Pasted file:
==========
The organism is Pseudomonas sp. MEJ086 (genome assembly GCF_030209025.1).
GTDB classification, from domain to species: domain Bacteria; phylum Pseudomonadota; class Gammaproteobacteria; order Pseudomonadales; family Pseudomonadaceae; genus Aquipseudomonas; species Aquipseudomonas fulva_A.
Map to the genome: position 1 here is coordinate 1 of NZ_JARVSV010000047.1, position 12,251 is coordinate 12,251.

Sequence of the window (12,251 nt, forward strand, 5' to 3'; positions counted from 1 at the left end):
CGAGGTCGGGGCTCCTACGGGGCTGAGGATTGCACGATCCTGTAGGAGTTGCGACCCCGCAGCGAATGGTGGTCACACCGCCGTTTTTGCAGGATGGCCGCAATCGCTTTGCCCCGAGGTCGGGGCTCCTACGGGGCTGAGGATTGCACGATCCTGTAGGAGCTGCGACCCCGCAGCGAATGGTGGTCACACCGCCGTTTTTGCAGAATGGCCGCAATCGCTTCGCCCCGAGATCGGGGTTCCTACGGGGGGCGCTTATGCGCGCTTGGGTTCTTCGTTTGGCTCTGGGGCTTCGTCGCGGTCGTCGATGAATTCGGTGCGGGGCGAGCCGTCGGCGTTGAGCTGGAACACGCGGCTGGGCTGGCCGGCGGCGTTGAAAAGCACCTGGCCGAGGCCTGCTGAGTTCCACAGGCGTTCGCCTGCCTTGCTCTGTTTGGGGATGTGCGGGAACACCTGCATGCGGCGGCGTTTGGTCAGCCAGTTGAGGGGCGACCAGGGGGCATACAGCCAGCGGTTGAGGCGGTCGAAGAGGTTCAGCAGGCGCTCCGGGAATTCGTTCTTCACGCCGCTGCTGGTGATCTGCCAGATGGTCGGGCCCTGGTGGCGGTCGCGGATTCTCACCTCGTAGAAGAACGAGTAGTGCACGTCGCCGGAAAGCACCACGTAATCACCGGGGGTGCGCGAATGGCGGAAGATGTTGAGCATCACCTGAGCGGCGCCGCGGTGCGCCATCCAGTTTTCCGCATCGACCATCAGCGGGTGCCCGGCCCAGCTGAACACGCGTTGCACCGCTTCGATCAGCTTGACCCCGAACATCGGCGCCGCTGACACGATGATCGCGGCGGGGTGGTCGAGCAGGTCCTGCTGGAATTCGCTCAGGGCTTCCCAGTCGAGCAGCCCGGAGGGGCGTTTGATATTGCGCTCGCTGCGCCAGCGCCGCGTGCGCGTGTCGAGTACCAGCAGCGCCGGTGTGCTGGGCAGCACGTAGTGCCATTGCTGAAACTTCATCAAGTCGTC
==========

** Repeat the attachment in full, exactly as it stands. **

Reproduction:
The organism is Pseudomonas sp. MEJ086 (genome assembly GCF_030209025.1).
GTDB classification, from domain to species: domain Bacteria; phylum Pseudomonadota; class Gammaproteobacteria; order Pseudomonadales; family Pseudomonadaceae; genus Aquipseudomonas; species Aquipseudomonas fulva_A.
Map to the genome: position 1 here is coordinate 1 of NZ_JARVSV010000047.1, position 12,251 is coordinate 12,251.

Sequence of the window (12,251 nt, forward strand, 5' to 3'; positions counted from 1 at the left end):
CGAGGTCGGGGCTCCTACGGGGCTGAGGATTGCACGATCCTGTAGGAGTTGCGACCCCGCAGCGAATGGTGGTCACACCGCCGTTTTTGCAGGATGGCCGCAATCGCTTTGCCCCGAGGTCGGGGCTCCTACGGGGCTGAGGATTGCACGATCCTGTAGGAGCTGCGACCCCGCAGCGAATGGTGGTCACACCGCCGTTTTTGCAGAATGGCCGCAATCGCTTCGCCCCGAGATCGGGGTTCCTACGGGGGGCGCTTATGCGCGCTTGGGTTCTTCGTTTGGCTCTGGGGCTTCGTCGCGGTCGTCGATGAATTCGGTGCGGGGCGAGCCGTCGGCGTTGAGCTGGAACACGCGGCTGGGCTGGCCGGCGGCGTTGAAAAGCACCTGGCCGAGGCCTGCTGAGTTCCACAGGCGTTCGCCTGCCTTGCTCTGTTTGGGGATGTGCGGGAACACCTGCATGCGGCGGCGTTTGGTCAGCCAGTTGAGGGGCGACCAGGGGGCATACAGCCAGCGGTTGAGGCGGTCGAAGAGGTTCAGCAGGCGCTCCGGGAATTCGTTCTTCACGCCGCTGCTGGTGATCTGCCAGATGGTCGGGCCCTGGTGGCGGTCGCGGATTCTCACCTCGTAGAAGAACGAGTAGTGCACGTCGCCGGAAAGCACCACGTAATCACCGGGGGTGCGCGAATGGCGGAAGATGTTGAGCATCACCTGAGCGGCGCCGCGGTGCGCCATCCAGTTTTCCGCATCGACCATCAGCGGGTGCCCGGCCCAGCTGAACACGCGTTGCACCGCTTCGATCAGCTTGACCCCGAACATCGGCGCCGCTGACACGATGATCGCGGCGGGGTGGTCGAGCAGGTCCTGCTGGAATTCGCTCAGGGCTTCCCAGTCGAGCAGCCCGGAGGGGCGTTTGATATTGCGCTCGCTGCGCCAGCGCCGCGTGCGCGTGTCGAGTACCAGCAGCGCCGGTGTGCTGGGCAGCACGTAGTGCCATTGCTGAAACTTCATCAAGTCGTC